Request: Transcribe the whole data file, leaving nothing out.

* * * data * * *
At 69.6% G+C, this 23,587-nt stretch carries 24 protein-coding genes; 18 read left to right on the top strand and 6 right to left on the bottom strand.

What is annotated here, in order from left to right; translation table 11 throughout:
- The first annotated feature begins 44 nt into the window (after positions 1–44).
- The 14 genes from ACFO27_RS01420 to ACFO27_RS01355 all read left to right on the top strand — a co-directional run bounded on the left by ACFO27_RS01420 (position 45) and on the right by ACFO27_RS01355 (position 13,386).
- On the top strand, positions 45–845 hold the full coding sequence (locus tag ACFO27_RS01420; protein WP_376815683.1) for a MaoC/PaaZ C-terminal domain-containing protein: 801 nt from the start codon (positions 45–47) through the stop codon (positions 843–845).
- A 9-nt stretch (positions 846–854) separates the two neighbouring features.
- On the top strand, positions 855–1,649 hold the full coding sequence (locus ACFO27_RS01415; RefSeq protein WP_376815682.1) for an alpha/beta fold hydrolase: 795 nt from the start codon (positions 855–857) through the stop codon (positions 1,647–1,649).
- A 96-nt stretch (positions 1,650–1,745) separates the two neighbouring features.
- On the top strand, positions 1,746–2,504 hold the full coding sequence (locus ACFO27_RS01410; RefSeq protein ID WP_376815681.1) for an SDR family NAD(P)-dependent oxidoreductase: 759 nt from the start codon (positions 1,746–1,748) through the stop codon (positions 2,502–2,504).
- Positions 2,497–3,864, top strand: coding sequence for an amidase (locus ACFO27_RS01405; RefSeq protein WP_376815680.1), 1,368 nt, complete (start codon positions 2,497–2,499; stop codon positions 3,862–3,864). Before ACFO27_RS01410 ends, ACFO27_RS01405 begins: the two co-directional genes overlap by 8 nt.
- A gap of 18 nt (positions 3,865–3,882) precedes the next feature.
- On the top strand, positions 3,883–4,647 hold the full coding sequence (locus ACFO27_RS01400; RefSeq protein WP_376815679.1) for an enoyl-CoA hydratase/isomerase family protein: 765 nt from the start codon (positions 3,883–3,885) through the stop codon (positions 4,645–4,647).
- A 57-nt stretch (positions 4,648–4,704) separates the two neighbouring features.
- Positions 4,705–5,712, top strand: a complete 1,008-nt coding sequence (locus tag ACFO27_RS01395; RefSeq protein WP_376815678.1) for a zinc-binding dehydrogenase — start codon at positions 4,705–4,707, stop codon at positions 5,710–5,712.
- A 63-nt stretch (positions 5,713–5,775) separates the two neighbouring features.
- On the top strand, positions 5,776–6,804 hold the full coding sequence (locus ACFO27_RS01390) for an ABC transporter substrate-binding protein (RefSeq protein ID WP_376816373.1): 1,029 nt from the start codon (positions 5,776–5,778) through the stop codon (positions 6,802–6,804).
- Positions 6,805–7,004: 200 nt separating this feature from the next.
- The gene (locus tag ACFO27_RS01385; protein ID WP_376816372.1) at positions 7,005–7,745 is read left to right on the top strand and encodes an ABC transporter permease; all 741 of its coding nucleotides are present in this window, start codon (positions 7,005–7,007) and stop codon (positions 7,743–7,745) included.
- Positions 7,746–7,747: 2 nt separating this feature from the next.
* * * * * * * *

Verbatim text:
At 69.6% G+C, this 23,587-nt stretch carries 24 protein-coding genes; 18 read left to right on the top strand and 6 right to left on the bottom strand.

What is annotated here, in order from left to right; translation table 11 throughout:
- The first annotated feature begins 44 nt into the window (after positions 1–44).
- The 14 genes from ACFO27_RS01420 to ACFO27_RS01355 all read left to right on the top strand — a co-directional run bounded on the left by ACFO27_RS01420 (position 45) and on the right by ACFO27_RS01355 (position 13,386).
- On the top strand, positions 45–845 hold the full coding sequence (locus tag ACFO27_RS01420; protein WP_376815683.1) for a MaoC/PaaZ C-terminal domain-containing protein: 801 nt from the start codon (positions 45–47) through the stop codon (positions 843–845).
- A 9-nt stretch (positions 846–854) separates the two neighbouring features.
- On the top strand, positions 855–1,649 hold the full coding sequence (locus ACFO27_RS01415; RefSeq protein WP_376815682.1) for an alpha/beta fold hydrolase: 795 nt from the start codon (positions 855–857) through the stop codon (positions 1,647–1,649).
- A 96-nt stretch (positions 1,650–1,745) separates the two neighbouring features.
- On the top strand, positions 1,746–2,504 hold the full coding sequence (locus ACFO27_RS01410; RefSeq protein ID WP_376815681.1) for an SDR family NAD(P)-dependent oxidoreductase: 759 nt from the start codon (positions 1,746–1,748) through the stop codon (positions 2,502–2,504).
- Positions 2,497–3,864, top strand: coding sequence for an amidase (locus ACFO27_RS01405; RefSeq protein WP_376815680.1), 1,368 nt, complete (start codon positions 2,497–2,499; stop codon positions 3,862–3,864). Before ACFO27_RS01410 ends, ACFO27_RS01405 begins: the two co-directional genes overlap by 8 nt.
- A gap of 18 nt (positions 3,865–3,882) precedes the next feature.
- On the top strand, positions 3,883–4,647 hold the full coding sequence (locus ACFO27_RS01400; RefSeq protein WP_376815679.1) for an enoyl-CoA hydratase/isomerase family protein: 765 nt from the start codon (positions 3,883–3,885) through the stop codon (positions 4,645–4,647).
- A 57-nt stretch (positions 4,648–4,704) separates the two neighbouring features.
- Positions 4,705–5,712, top strand: a complete 1,008-nt coding sequence (locus tag ACFO27_RS01395; RefSeq protein WP_376815678.1) for a zinc-binding dehydrogenase — start codon at positions 4,705–4,707, stop codon at positions 5,710–5,712.
- A 63-nt stretch (positions 5,713–5,775) separates the two neighbouring features.
- On the top strand, positions 5,776–6,804 hold the full coding sequence (locus ACFO27_RS01390) for an ABC transporter substrate-binding protein (RefSeq protein ID WP_376816373.1): 1,029 nt from the start codon (positions 5,776–5,778) through the stop codon (positions 6,802–6,804).
- Positions 6,805–7,004: 200 nt separating this feature from the next.
- The gene (locus tag ACFO27_RS01385; protein ID WP_376816372.1) at positions 7,005–7,745 is read left to right on the top strand and encodes an ABC transporter permease; all 741 of its coding nucleotides are present in this window, start codon (positions 7,005–7,007) and stop codon (positions 7,743–7,745) included.
- Positions 7,746–7,747: 2 nt separating this feature from the next.